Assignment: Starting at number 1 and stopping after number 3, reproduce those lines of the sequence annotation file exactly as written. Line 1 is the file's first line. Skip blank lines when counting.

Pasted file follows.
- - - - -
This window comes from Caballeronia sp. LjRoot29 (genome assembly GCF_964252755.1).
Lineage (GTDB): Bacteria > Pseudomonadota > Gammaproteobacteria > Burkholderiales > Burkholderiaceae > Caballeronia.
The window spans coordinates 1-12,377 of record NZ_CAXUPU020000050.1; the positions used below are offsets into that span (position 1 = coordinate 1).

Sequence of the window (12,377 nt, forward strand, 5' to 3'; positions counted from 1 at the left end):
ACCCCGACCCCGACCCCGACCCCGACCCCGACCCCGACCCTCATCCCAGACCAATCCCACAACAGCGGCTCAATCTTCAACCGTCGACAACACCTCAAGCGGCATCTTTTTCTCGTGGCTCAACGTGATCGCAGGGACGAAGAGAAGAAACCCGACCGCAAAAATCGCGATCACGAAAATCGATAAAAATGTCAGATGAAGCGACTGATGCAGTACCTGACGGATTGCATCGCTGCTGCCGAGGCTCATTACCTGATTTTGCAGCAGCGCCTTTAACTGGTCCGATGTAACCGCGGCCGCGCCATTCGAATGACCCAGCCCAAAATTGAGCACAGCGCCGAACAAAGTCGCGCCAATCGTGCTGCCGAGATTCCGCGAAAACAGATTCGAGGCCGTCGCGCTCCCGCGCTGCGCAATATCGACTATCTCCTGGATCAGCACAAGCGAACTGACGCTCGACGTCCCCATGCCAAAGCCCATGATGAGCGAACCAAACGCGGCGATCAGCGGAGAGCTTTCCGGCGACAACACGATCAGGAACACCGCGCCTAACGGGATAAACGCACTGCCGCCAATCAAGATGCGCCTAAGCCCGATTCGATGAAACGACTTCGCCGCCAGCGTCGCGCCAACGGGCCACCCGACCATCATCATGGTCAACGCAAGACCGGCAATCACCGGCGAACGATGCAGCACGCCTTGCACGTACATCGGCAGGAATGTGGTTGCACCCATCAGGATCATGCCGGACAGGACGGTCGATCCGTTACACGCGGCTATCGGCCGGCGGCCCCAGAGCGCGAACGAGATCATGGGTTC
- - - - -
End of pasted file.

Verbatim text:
This window comes from Caballeronia sp. LjRoot29 (genome assembly GCF_964252755.1).
Lineage (GTDB): Bacteria > Pseudomonadota > Gammaproteobacteria > Burkholderiales > Burkholderiaceae > Caballeronia.
The window spans coordinates 1-12,377 of record NZ_CAXUPU020000050.1; the positions used below are offsets into that span (position 1 = coordinate 1).